Disclaimer: So clearly I’m not an expert on ECT. I’m just one person who did it, and have some opinions on it. Take it or leave it. Also, this is a long-ass post. Feel free to skim or ignore.
Ok, I know it’s not a well-known procedure but wow, you’d think with all the mental illness coverage in the news, people would fucking … nevermind. why actually know what you’re talking about before you judge it? where’s the fun in that? it’s almost become “unamerican” now to not judge a book by its’ cover. ECT gets such a bad rap – and it’s so uncommon. If people were dying left and right, I could see why people are so terrified, but the disgust people show when I mention it, it’s just so unfounded, uneducated and rude.
There’s a long, not always glowing, history behind electroconvulsive therapy. It started basically as a way to completely erase people’s minds, and was used as torture starting in the 50’s. (I’m not a historian and too lazy to look up dates, so consider this a generalization.) However, like most cutting edge science, it takes time to figure out the best way to administer a treatment. How many vaccines killed people before they figured out the right antidote? How many procedures of the heart, lungs, pancreas failed miserably before they could do transplants, remove polyps? How many people still die today due to unforeseen complications? Any time you have a procedure, there’s risk. ECT is not terribly higher than other procedures – I think that’s just a misconception.
And as we mentally ill know, scientists are still way behind when it comes to the brain. They study the shit out of it, and come to a lot of theories, but it’s still such a complicated piece of machinery and no one quite knows how it works. After all, what makes me bipolar II and someone not? Why do some medications work on some people and others with the same illness have no relief? Just like each one us, the study and research behind medical advancements in mental health take time, missteps, trials, and perseverance. Ok, I’ll step off the soap box now.
So why did I choose to get ECT? Let me tell you, it wasn’t at the top of the list. I had been on medication since I graduated college. I went through the alphabet of drugs – since there’s no real “test” to know what illness you have, doctors generally give you meds until one works and then treat the other symptoms and side effects with other meds. For a while there, I couldn’t even keep track of the drugs I had taken. At this point, most drugs sound familiar. I hated my psychiatrist in DC, but I was too depressed to change. Besides, nothing was working and it gave me someone to blame besides the illness which felt like a part of me, which I already blamed enough. Needless to say, I’m shocked I lasted as long as I did before my breakdown.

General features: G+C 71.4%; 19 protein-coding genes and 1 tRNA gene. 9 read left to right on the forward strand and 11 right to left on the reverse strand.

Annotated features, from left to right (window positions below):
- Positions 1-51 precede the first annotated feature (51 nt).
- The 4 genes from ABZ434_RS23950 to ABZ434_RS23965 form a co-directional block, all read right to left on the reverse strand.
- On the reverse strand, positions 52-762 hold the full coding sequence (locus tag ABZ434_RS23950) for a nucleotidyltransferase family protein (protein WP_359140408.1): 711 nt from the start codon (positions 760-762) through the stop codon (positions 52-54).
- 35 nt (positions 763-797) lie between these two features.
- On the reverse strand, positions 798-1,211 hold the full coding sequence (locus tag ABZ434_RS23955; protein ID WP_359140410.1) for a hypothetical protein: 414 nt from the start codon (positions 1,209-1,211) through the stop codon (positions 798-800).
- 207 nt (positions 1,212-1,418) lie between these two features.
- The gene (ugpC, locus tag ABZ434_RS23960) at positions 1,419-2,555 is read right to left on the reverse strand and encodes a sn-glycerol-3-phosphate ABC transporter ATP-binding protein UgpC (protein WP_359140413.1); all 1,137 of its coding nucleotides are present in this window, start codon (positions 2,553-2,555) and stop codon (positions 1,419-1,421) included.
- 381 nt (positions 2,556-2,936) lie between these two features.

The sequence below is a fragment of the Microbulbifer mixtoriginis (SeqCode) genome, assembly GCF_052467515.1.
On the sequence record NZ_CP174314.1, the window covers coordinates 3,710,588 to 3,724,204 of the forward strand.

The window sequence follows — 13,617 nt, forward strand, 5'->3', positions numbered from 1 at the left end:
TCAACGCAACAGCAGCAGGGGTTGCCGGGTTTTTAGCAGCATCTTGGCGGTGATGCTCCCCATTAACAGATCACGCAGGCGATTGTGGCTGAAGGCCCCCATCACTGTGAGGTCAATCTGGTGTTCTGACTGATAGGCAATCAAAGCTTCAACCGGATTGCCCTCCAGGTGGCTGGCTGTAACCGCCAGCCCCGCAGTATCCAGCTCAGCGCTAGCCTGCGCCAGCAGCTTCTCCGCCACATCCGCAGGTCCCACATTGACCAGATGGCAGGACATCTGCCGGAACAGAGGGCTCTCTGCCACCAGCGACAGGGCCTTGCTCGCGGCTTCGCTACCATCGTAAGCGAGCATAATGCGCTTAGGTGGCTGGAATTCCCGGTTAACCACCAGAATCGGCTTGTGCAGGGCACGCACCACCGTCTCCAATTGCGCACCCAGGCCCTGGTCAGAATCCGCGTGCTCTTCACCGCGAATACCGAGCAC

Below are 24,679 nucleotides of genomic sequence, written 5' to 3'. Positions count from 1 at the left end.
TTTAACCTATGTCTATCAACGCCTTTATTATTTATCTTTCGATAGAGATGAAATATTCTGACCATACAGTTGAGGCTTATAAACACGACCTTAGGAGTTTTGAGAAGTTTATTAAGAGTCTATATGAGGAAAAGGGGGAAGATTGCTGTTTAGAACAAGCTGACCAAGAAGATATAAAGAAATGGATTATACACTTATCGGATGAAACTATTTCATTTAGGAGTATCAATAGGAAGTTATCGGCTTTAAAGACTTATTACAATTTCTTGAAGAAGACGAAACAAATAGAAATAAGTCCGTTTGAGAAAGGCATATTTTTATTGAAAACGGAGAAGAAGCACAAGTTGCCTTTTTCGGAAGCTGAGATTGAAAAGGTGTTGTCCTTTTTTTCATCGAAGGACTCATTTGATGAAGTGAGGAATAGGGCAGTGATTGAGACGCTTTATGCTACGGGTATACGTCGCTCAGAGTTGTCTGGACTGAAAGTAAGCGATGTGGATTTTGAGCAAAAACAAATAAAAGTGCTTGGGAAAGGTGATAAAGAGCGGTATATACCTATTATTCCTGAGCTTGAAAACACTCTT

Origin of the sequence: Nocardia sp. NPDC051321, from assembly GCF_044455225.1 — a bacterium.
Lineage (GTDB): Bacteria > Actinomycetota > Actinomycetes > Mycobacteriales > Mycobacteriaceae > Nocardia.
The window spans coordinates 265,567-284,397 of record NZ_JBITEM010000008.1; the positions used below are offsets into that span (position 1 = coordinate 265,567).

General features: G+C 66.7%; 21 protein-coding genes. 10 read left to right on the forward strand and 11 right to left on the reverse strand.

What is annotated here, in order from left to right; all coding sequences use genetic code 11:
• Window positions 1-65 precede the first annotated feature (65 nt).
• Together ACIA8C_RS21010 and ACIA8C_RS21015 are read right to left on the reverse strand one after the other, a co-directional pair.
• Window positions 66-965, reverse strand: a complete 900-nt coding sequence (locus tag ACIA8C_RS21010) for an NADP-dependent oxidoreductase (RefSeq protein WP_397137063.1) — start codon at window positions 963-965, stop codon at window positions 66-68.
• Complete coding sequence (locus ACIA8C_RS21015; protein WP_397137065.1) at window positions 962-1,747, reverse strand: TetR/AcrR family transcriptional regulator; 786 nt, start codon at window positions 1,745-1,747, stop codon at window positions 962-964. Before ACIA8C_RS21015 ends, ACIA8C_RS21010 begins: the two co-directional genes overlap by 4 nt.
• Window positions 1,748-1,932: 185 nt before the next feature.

By the time I moved back home to California, I was a mess. I didn’t have good weeks – I barely had good days. And I was going to be turning 30, only I decided that I wouldn’t. At the time, I had found a psychiatrist who was amazing – even though the medications weren’t working, she was thoughtful, and went above and beyond to think of ways to help. But I think at a certain point, we felt like we were out of options. I had tried medications and DBT and therapy, and nothing seemed to work. I was getting worse and my birthday was approaching. She had actually done her residency with a doctor who studies and performs ECT and brought it up.
I didn’t really know very much about it, besides “One Flew Over the Cuckoo’s Nest.” I read “Shock” by Kitty Dukakis and I sat down and thought about it:
- There is a tiny chance of death, like most surgeries anesthetic complications, etc. But I was planning on killing myself so if this was the worst case scenario, what me worry?
- It could effect my short-term memory. I had completely destroyed my life – why would I worry about forgetting if I had gone to the store or not? Besides, I’ve been an airhead since I was born.
- I could have headaches after the procedure and possible body aches. Well, my depression was giving me severe migraines, and at the time, any pain felt deserved.
- ECT is still viewed as “freakish” and “horrific” in society. Yeah, well so was my life.